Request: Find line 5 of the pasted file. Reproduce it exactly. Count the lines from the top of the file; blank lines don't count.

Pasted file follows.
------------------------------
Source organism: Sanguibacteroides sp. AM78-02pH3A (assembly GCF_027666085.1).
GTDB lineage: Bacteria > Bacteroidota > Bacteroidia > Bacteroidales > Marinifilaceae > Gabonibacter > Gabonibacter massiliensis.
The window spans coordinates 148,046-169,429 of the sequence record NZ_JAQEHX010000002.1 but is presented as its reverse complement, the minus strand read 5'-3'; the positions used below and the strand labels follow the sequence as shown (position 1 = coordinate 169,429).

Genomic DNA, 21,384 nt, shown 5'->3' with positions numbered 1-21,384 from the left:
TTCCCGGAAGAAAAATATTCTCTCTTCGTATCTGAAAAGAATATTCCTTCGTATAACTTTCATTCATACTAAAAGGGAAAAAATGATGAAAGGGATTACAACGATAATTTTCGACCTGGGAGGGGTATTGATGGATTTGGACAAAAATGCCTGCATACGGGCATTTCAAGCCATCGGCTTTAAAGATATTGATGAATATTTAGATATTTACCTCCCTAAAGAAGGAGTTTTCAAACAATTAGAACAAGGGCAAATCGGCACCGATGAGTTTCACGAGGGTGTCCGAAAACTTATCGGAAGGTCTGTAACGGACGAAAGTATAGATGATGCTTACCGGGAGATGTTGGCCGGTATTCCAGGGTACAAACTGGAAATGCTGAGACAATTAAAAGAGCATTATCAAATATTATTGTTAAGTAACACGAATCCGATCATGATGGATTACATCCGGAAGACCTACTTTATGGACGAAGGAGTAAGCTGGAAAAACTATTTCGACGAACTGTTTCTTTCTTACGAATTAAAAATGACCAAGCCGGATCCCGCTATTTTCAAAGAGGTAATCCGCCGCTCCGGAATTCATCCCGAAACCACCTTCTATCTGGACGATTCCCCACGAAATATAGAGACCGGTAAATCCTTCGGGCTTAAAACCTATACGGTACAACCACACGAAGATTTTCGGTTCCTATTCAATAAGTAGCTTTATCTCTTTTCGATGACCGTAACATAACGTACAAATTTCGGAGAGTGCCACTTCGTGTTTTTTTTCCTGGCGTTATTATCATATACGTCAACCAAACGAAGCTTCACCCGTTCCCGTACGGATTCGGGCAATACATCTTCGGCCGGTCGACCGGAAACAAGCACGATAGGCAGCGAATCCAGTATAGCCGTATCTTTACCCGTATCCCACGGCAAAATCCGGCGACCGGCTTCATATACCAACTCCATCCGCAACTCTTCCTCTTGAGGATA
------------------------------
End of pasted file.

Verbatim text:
TTCCCGGAAGAAAAATATTCTCTCTTCGTATCTGAAAAGAATATTCCTTCGTATAACTTTCATTCATACTAAAAGGGAAAAAATGATGAAAGGGATTACAACGATAATTTTCGACCTGGGAGGGGTATTGATGGATTTGGACAAAAATGCCTGCATACGGGCATTTCAAGCCATCGGCTTTAAAGATATTGATGAATATTTAGATATTTACCTCCCTAAAGAAGGAGTTTTCAAACAATTAGAACAAGGGCAAATCGGCACCGATGAGTTTCACGAGGGTGTCCGAAAACTTATCGGAAGGTCTGTAACGGACGAAAGTATAGATGATGCTTACCGGGAGATGTTGGCCGGTATTCCAGGGTACAAACTGGAAATGCTGAGACAATTAAAAGAGCATTATCAAATATTATTGTTAAGTAACACGAATCCGATCATGATGGATTACATCCGGAAGACCTACTTTATGGACGAAGGAGTAAGCTGGAAAAACTATTTCGACGAACTGTTTCTTTCTTACGAATTAAAAATGACCAAGCCGGATCCCGCTATTTTCAAAGAGGTAATCCGCCGCTCCGGAATTCATCCCGAAACCACCTTCTATCTGGACGATTCCCCACGAAATATAGAGACCGGTAAATCCTTCGGGCTTAAAACCTATACGGTACAACCACACGAAGATTTTCGGTTCCTATTCAATAAGTAGCTTTATCTCTTTTCGATGACCGTAACATAACGTACAAATTTCGGAGAGTGCCACTTCGTGTTTTTTTTCCTGGCGTTATTATCATATACGTCAACCAAACGAAGCTTCACCCGTTCCCGTACGGATTCGGGCAATACATCTTCGGCCGGTCGACCGGAAACAAGCACGATAGGCAGCGAATCCAGTATAGCCGTATCTTTACCCGTATCCCACGGCAAAATCCGGCGACCGGCTTCATATACCAACTCCATCCGCAACTCTTCCTCTTGAGGATA